Today is the fourth anniversary of my mother’s death, a time to think about an extraordinary woman and her gifts to me.
This fall, I have been wrapping myself in my mother’s long beige wool coat. It was her signature, really, the elegant, timeless look that she always favored. When she died, I just couldn’t give it up. I tried it on. It was a little short in the sleeves, but fine otherwise. A pair of gloves would take care of the shortfall, and I could bask in my mother’s warmth.
I am so lucky to have had a mother who:
· was 35 when I was born. Her age allowed her to think outside the parenting box, to my great advantage;
· had a fifteen-year career as an X-ray technician: careers for her daughters were non-negotiable;
· monitored my language (see last blog post);
· insisted on doing things correctly, whether it was vacuuming, or turning the knife blade toward the plate when setting the table, or always using a bread and butter plate, or putting in a zipper;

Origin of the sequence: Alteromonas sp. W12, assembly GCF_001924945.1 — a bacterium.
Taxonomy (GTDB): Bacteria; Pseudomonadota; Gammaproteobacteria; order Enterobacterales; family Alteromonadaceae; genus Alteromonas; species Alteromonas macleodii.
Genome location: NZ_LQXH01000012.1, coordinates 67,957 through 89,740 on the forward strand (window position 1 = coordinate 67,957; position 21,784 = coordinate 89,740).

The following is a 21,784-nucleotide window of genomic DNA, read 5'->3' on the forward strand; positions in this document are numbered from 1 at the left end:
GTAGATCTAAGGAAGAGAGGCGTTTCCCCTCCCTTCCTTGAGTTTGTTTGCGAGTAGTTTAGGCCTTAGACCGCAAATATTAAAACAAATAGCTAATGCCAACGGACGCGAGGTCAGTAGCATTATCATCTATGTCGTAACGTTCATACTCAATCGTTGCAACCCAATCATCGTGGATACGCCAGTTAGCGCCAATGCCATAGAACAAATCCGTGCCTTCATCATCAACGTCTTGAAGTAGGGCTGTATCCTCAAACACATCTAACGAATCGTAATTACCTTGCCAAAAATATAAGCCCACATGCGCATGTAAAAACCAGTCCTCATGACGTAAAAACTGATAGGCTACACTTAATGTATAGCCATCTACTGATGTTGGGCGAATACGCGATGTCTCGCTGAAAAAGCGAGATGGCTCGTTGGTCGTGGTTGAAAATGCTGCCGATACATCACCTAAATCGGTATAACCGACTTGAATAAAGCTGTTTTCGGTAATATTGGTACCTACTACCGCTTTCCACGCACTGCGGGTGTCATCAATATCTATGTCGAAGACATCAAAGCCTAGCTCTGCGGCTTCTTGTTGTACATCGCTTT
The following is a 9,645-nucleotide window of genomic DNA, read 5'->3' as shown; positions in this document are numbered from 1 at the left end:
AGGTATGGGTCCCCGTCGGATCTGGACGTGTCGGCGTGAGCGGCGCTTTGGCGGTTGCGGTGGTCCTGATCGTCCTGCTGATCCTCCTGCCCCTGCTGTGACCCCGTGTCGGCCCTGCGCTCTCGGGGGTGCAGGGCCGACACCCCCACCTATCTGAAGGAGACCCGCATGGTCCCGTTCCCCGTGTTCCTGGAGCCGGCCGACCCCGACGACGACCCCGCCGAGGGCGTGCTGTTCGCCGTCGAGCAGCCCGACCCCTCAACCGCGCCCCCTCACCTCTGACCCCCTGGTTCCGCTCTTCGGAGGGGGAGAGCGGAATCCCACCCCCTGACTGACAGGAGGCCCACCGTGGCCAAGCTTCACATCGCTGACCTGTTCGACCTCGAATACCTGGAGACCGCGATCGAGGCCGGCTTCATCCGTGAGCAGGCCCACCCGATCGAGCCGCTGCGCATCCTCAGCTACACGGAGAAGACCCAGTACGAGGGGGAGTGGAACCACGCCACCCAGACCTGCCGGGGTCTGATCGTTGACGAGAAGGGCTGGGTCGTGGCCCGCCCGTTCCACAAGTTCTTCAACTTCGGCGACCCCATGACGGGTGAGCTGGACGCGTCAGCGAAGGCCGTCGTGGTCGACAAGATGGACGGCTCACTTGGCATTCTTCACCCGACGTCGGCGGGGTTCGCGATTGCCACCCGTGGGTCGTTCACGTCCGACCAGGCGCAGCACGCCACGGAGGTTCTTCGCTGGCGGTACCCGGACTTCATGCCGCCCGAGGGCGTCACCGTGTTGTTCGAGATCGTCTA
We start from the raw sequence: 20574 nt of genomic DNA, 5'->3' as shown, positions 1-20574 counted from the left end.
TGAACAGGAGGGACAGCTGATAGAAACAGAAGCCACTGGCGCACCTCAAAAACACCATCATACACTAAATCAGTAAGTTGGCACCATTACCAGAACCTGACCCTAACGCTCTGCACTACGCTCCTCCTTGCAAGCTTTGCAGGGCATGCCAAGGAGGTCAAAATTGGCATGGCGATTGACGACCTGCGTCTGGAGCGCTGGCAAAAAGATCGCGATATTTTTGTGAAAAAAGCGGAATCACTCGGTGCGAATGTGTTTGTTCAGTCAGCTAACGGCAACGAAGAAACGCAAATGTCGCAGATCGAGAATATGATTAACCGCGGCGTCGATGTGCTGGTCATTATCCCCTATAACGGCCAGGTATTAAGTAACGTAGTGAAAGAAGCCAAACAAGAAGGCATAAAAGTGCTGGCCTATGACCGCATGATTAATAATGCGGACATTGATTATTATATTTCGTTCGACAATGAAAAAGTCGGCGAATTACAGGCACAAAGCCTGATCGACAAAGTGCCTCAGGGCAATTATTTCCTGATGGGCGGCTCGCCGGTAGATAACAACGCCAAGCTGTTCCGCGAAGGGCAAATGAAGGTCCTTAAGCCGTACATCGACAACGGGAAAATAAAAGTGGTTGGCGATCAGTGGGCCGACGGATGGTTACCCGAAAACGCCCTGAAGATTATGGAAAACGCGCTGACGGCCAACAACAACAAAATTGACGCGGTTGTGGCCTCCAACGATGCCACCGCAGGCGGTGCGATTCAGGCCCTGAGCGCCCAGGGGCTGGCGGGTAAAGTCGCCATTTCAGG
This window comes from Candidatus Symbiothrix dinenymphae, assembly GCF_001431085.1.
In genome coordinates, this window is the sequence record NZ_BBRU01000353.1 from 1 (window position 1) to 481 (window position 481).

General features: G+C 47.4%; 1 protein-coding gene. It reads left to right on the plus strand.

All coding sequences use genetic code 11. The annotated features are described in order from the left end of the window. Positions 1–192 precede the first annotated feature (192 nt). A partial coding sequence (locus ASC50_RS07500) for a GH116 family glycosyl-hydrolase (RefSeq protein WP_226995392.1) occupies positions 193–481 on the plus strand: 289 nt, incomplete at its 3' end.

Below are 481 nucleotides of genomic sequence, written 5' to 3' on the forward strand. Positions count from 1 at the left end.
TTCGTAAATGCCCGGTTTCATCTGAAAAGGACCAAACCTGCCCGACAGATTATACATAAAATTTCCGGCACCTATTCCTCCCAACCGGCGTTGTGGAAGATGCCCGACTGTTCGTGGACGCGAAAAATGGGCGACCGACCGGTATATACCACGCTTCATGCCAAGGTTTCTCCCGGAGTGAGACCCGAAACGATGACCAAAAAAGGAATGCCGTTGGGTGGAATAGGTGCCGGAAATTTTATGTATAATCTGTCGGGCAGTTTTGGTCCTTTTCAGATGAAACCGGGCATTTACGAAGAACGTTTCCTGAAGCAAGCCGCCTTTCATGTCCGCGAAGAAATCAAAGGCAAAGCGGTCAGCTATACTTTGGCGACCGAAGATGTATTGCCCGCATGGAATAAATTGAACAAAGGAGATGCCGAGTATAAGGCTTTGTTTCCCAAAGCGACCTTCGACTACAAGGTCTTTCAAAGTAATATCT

· was creative—she could draw, make decorations with paper, create a Japanese wig with coarse wool and the balls from roll-on deodorant, as well as a luau pig from chicken wire covered with cloth and colored with pastels by coal-oil lamp during a spring storm power outage;
· insisted that, “from those to whom much has been given, much will be expected” (Luke 12 :48);
· always celebrated birthdays and anniversaries with a special meal and a homemade cake;
· used the good china for the family;
· never, ever, gave in to physical challenges she faced throughout her life;
· was indomitable;
· had a real, practical sense of God;
· had an innate sense of style, and could wear a hat with unmatched flair;
· told stories while we watched her sew;
· could do anything with fabric—sew wedding dresses, graduation dresses, coats, suits, quilts for her grandchildren, dance skirts.
· lived her life for others;
· loved with every fibre of her being.
All I can say is, “Thank you.”